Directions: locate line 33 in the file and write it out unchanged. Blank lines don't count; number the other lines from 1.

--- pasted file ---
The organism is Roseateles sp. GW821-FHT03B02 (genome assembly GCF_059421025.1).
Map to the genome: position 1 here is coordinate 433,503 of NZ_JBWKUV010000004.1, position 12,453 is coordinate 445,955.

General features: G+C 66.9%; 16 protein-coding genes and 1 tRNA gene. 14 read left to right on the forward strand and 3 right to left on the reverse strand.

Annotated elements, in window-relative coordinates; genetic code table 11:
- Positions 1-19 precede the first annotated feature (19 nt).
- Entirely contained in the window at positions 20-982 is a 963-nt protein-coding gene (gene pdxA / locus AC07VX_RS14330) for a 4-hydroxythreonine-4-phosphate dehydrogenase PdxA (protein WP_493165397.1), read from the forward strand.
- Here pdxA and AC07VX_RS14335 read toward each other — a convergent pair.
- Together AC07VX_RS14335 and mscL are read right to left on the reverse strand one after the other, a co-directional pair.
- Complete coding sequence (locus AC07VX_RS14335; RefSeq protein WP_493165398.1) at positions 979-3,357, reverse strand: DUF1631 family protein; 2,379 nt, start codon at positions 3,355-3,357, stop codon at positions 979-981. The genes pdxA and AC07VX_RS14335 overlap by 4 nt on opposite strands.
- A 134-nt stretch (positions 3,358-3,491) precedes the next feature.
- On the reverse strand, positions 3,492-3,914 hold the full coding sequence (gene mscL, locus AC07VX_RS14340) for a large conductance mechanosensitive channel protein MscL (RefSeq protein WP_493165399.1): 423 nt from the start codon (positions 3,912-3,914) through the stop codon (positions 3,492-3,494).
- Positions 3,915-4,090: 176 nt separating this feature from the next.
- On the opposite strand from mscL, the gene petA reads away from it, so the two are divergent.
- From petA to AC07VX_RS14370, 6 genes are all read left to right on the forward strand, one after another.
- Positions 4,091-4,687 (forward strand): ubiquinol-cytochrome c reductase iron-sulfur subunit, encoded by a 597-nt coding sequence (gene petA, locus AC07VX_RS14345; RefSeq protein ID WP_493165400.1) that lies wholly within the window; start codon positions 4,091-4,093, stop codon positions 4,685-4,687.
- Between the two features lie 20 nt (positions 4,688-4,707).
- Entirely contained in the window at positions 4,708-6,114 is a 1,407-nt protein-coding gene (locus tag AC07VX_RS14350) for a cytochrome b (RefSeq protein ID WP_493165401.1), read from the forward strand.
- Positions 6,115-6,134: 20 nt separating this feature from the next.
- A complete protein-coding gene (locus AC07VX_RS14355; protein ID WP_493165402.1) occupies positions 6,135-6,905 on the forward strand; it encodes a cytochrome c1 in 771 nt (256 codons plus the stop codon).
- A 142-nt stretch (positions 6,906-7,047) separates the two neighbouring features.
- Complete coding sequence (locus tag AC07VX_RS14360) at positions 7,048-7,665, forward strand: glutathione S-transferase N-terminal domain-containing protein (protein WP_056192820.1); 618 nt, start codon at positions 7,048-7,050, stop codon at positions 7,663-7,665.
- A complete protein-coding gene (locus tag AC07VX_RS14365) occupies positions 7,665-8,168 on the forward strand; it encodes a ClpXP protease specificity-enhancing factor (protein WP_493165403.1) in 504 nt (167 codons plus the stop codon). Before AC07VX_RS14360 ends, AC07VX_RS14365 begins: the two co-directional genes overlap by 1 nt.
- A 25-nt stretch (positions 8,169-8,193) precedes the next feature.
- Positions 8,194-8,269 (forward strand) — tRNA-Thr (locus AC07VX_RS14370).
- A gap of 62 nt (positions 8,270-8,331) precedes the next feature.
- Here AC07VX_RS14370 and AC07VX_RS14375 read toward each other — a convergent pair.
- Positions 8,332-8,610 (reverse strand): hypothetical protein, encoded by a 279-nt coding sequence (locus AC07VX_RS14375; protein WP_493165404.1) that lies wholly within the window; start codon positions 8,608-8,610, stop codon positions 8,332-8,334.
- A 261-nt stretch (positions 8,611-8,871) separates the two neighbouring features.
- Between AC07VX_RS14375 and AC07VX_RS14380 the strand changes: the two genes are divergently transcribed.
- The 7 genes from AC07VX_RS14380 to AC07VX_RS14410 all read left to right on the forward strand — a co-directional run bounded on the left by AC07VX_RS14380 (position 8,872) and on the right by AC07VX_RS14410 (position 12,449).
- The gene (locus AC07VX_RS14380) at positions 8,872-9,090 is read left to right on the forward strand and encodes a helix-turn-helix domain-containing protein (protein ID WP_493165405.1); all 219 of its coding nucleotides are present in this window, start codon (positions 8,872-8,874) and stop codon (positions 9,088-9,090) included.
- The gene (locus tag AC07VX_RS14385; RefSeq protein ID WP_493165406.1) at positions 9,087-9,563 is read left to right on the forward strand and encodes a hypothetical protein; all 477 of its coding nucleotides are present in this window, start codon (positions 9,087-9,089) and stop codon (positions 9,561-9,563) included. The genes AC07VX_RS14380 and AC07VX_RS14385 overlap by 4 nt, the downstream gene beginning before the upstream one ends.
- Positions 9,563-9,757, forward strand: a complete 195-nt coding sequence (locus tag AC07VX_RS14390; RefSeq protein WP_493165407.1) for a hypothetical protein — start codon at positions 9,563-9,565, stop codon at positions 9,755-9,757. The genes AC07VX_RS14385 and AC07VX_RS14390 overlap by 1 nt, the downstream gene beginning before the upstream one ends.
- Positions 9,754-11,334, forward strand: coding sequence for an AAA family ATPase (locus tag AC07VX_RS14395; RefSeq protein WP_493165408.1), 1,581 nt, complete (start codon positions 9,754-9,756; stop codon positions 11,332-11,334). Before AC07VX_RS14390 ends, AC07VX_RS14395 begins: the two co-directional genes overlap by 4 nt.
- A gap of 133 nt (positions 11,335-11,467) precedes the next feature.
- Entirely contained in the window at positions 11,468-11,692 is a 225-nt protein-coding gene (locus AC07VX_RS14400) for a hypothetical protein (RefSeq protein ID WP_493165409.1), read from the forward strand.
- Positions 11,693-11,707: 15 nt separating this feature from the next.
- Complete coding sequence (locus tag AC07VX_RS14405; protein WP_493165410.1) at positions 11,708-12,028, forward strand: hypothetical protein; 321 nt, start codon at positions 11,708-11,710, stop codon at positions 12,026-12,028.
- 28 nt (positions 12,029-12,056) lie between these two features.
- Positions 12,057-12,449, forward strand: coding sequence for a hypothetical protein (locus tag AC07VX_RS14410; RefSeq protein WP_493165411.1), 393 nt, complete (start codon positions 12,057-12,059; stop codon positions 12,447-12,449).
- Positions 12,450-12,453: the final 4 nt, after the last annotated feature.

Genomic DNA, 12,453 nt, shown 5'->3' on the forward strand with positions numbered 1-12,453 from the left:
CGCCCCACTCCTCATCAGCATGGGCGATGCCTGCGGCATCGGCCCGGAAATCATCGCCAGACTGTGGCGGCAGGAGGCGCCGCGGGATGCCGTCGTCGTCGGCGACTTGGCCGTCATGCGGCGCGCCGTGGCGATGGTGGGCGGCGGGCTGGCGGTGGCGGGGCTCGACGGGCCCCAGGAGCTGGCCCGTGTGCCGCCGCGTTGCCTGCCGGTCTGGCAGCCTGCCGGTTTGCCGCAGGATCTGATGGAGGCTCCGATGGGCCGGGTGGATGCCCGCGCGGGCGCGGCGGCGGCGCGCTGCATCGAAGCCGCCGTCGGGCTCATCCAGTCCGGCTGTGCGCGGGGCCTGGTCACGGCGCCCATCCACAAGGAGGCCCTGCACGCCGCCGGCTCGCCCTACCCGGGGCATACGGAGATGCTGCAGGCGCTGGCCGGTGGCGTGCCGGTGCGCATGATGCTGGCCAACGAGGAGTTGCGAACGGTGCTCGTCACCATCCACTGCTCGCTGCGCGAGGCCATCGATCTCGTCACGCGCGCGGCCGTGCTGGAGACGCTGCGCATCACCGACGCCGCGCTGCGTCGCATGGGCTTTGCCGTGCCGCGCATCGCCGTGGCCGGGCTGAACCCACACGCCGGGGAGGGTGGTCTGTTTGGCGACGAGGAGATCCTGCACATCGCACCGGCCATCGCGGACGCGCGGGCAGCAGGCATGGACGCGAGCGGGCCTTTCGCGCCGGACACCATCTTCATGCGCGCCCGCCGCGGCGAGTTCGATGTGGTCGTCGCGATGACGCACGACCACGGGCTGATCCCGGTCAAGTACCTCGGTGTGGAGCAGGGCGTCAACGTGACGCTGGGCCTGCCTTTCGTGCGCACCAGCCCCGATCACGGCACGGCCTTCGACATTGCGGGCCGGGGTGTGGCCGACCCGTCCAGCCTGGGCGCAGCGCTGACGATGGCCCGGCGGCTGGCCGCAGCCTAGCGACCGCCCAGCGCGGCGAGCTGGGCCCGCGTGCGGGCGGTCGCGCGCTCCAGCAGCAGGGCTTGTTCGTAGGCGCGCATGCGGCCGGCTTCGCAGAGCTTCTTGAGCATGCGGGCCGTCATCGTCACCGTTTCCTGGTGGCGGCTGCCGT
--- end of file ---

- Positions 9,563-9,757, forward strand: a complete 195-nt coding sequence (locus tag AC07VX_RS14390; RefSeq protein WP_493165407.1) for a hypothetical protein — start codon at positions 9,563-9,565, stop codon at positions 9,755-9,757. The genes AC07VX_RS14385 and AC07VX_RS14390 overlap by 1 nt, the downstream gene beginning before the upstream one ends.